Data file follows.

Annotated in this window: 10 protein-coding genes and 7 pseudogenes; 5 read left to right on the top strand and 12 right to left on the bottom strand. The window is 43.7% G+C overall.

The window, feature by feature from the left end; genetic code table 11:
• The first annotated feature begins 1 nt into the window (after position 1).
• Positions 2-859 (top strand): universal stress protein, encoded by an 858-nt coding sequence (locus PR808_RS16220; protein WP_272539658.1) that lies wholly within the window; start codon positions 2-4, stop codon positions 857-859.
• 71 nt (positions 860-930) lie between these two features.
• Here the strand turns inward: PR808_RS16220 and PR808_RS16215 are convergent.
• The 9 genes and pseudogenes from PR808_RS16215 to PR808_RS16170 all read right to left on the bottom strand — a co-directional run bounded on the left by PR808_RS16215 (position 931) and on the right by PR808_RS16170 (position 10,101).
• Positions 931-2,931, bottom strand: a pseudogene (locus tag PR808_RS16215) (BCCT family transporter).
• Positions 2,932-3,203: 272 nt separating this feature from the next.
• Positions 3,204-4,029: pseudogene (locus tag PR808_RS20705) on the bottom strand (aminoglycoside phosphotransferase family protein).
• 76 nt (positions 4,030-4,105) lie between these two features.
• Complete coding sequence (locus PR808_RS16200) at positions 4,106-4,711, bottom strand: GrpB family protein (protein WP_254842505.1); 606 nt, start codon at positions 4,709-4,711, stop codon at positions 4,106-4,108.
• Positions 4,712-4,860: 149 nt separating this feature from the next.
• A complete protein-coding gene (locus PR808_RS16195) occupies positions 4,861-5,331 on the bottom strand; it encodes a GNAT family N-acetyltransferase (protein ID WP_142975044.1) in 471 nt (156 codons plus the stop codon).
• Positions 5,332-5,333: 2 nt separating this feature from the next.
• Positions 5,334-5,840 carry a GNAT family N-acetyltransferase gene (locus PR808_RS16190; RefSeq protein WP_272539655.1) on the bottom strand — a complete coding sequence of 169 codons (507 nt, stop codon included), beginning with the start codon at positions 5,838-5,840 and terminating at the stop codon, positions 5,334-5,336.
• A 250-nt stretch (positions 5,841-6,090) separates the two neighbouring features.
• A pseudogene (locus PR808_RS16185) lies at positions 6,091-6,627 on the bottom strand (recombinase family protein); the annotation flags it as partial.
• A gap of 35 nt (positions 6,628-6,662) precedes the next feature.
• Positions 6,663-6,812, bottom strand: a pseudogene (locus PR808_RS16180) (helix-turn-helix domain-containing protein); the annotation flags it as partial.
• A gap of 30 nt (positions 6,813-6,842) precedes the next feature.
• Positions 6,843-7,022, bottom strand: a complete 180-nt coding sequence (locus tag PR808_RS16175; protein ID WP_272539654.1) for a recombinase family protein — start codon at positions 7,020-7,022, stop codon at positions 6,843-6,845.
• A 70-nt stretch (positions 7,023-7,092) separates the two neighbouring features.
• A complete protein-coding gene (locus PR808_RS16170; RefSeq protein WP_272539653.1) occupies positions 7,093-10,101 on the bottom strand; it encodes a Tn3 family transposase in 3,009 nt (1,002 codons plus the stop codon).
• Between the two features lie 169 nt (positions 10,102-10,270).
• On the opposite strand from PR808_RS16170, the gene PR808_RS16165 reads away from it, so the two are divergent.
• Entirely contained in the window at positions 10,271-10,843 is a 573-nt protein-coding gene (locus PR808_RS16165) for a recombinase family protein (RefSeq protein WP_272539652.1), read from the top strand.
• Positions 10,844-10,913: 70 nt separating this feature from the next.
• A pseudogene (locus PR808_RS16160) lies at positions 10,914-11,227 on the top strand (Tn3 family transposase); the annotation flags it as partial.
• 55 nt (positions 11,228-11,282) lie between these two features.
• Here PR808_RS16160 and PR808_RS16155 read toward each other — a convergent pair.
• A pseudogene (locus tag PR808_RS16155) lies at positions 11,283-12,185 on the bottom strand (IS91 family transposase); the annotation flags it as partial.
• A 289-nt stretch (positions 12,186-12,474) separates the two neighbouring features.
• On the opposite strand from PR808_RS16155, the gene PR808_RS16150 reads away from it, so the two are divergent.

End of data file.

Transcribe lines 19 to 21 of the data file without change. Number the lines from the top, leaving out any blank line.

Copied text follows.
• A gap of 35 nt (positions 6,628-6,662) precedes the next feature.
• Positions 6,663-6,812, bottom strand: a pseudogene (locus PR808_RS16180) (helix-turn-helix domain-containing protein); the annotation flags it as partial.
• A gap of 30 nt (positions 6,813-6,842) precedes the next feature.